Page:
In the even more exciting second novella, The Airlords of Han, Rogers is captured after his one-man “swooper” craft is wrecked in battle, and he is brought to one of those 15 Han cities, Lo-Tan, somewhere in the Rockies. There, he meets the “Heaven-Born” Han ruler San-Lan, undergoes two months of mental torture, and slowly earns his captors’ grudging admiration. But with the assistance of his fellow Wyomings, Rogers does ultimately effect an escape, as the book culminates with an all-out battle royale between the forces of Lo-Tan and several thousand desperate Americans…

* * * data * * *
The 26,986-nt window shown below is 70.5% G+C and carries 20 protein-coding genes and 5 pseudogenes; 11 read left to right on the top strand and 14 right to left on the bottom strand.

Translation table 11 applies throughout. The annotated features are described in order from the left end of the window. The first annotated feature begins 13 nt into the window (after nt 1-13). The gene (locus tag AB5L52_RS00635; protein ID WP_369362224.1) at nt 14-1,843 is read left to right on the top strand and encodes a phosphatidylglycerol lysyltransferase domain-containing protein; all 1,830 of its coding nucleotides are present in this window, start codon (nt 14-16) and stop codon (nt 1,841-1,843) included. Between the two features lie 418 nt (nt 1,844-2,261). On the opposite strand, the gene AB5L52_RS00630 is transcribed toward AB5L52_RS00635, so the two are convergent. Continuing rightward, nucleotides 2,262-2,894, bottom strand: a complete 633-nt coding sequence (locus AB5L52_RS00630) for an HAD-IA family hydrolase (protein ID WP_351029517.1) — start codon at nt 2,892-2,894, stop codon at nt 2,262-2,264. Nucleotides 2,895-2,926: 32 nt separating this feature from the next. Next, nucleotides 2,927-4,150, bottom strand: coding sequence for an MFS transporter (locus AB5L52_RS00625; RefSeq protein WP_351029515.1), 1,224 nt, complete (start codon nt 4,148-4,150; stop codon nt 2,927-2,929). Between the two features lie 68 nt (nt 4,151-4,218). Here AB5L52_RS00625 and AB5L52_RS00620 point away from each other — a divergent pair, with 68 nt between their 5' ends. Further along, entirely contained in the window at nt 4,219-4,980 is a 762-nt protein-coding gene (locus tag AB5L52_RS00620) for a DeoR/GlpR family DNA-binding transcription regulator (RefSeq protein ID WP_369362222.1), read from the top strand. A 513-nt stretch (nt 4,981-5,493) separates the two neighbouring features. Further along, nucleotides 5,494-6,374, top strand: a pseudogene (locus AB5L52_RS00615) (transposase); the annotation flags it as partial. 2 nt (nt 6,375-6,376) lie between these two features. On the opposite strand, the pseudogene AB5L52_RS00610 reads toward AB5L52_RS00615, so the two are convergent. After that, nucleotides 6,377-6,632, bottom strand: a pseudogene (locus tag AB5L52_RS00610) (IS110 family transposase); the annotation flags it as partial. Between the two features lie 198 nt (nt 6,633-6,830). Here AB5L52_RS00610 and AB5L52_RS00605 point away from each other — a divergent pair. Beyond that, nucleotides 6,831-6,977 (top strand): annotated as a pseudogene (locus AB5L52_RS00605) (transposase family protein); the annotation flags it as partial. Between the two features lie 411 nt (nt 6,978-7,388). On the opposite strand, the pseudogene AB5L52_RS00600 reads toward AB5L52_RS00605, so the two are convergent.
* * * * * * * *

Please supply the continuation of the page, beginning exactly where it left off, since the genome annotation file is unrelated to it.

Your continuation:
OK, let’s deal with the good news first. Nowlan’s two novellas were unqualified successes back when, and it is easy to see why. The author, for one thing, fills his stories with the super-science gizmos that were so very popular with the readers in sci-fi’s early days. Thus, the 25th century Americans have devised two new synthetic elements, ultron and inertron, the latter of which makes possible the antigravity belts that Rogers and his cohorts wear. And then there are those airships, and the disintegrator rays, and the flip phones that very much resemble the cell phones that we all carried 20 years ago, and the remote-controlled, exploding “air balls” that Rogers’ allies use to decimate the Han stronghold. Nowlan also accurately predicts army helmets with built-in earbuds for long-distance communication, while televisions seem fairly ubiquitous in Lo-Tan. The author also proves adept at forcefully depicting complex battle engagements, meticulously describing the conflicts between Han airships and ground units, with their disintegrator rays and numerical advantage, and the American forces, with their tiny swooper ships, antigrav-assisted foot soldiers, and ax-handled rocket guns. It is all exciting, vividly described and colorful spectacle, and the author serves it up well, his imaginative conceit dished out, for the most part (with one major exception, which I’ll get into momentarily), at a fairly breathless pace.